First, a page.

Join Date: Jun 2001
Location: Catonsville, Md.
Detroit: Running on Empty with NASCAR.
Detroit: Running on Empty with NASCAR.
Detroit. Over the last year, I've been strongly advocating that the Detroit car companies seriously revamp their racing programs away from NASCAR, because the "stock" car series has now almost completely moved from being a serious motorsports endeavor to being a marketing/entertainment showcase that promotes the "cult of personality" of its drivers and the needs of its sponsors - to the detriment of the auto manufacturers involved. With NASCAR fully embracing the template-driven, "spec" car mantra, the Detroit-based car companies (soon to be joined by Toyota) are spending more than $75 million each for the privilege of putting headlight decals and grille openings on the front of the cars to differentiate their identities - cars that are identical in literally every other respect. That gigantic sucking sound you hear is a cumulative $225 million in auto company motorsports budgets being funneled down to Daytona Beach, with little to show for it other than to be lost in NASCAR's corporate sponsor shuffle. Well, something has to give, and as much as people in this business dismiss my perspective as something that will never happen in their lifetimes - I would caution those who hold that view to be very, very careful about their entrenched attitudes, because there is a sea change afoot in Detroit.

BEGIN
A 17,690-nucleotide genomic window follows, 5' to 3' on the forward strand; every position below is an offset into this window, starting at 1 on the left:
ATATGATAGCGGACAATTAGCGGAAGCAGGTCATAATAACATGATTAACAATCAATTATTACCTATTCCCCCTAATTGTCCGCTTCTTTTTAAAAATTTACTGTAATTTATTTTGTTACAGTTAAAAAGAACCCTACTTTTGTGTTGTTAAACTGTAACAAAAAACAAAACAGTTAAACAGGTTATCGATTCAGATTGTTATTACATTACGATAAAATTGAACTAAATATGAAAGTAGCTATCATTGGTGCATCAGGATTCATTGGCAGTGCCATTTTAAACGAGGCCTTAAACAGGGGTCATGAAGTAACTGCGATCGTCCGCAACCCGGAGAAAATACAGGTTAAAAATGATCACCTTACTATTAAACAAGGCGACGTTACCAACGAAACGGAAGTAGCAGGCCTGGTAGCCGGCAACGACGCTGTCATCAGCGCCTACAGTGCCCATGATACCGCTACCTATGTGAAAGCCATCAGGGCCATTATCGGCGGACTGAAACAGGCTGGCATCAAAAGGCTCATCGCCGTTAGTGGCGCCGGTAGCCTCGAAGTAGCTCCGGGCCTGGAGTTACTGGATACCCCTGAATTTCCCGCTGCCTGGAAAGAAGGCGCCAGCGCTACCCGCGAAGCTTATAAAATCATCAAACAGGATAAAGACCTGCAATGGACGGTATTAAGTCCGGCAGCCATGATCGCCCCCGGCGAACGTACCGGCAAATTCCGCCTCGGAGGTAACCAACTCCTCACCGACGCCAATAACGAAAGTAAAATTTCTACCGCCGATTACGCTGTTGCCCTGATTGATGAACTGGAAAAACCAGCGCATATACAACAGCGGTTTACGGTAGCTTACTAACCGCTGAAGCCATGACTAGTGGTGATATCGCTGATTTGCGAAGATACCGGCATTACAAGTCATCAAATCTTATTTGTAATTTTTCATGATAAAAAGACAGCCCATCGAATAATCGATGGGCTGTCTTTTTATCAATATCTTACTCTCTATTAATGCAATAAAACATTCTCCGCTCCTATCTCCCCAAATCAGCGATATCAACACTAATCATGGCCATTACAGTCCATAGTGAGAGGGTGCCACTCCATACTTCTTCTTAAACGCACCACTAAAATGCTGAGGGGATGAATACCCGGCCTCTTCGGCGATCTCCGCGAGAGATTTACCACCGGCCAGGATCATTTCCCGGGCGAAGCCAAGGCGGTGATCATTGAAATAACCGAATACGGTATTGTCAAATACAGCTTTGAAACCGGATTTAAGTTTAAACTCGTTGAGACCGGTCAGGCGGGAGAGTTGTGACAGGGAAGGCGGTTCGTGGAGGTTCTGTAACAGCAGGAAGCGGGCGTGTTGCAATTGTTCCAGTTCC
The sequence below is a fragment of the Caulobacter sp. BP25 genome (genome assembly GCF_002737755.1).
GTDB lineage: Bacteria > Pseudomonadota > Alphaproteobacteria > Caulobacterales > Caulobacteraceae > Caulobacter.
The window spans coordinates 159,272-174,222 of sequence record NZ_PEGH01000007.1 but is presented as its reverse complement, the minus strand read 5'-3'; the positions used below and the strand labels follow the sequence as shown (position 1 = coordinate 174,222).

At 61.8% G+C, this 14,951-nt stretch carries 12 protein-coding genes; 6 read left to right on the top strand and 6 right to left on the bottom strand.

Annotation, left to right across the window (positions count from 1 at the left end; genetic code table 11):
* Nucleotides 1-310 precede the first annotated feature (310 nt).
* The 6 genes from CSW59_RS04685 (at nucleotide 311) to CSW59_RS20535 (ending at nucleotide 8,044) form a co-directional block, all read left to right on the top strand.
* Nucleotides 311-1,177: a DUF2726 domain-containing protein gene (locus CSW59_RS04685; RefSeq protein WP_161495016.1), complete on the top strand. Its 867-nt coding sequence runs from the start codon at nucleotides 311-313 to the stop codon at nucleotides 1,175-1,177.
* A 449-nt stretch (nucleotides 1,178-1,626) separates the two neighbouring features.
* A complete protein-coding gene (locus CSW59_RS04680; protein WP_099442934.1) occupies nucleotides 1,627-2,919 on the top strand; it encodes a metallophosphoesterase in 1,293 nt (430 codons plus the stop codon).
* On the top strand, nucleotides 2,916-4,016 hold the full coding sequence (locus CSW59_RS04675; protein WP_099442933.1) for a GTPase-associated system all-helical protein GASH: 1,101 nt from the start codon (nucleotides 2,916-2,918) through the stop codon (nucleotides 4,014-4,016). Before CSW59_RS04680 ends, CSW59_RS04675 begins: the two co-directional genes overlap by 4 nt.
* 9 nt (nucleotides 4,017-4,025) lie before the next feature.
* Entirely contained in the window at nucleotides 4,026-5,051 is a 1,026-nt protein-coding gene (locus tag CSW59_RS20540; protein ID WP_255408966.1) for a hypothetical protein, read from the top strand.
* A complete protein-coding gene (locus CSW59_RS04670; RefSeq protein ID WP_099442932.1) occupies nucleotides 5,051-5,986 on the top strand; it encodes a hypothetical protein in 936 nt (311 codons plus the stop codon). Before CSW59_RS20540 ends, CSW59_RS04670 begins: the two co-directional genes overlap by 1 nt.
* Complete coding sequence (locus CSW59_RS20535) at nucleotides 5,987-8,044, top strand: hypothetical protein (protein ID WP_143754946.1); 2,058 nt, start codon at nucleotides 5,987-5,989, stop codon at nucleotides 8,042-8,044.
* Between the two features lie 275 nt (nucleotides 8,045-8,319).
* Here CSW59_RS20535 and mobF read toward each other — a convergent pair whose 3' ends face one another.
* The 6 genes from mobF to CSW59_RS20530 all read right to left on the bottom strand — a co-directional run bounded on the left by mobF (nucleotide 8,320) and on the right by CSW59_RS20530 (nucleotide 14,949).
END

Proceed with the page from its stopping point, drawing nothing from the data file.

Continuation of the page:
There is a growing movement deep within the auto companies in Detroit that genuinely believes that the days of getting their money's worth with NASCAR have long since passed. These insiders also believe that the more money that's poured into NASCAR, the less that money will be available to help Detroit close the "perception gap" with consumers out there who won't give Detroit products the time of day. This "perception gap" is topic number one all over the Motor City. Detroit is paying dearly for years and years of launching mediocre products out into the market. A whole generation of buyers and their families were rightfully turned off by Detroit's many transgressions - but now that Detroit is getting its act together and finally building some products worth considering - they're having a hell of a time convincing consumers of that fact.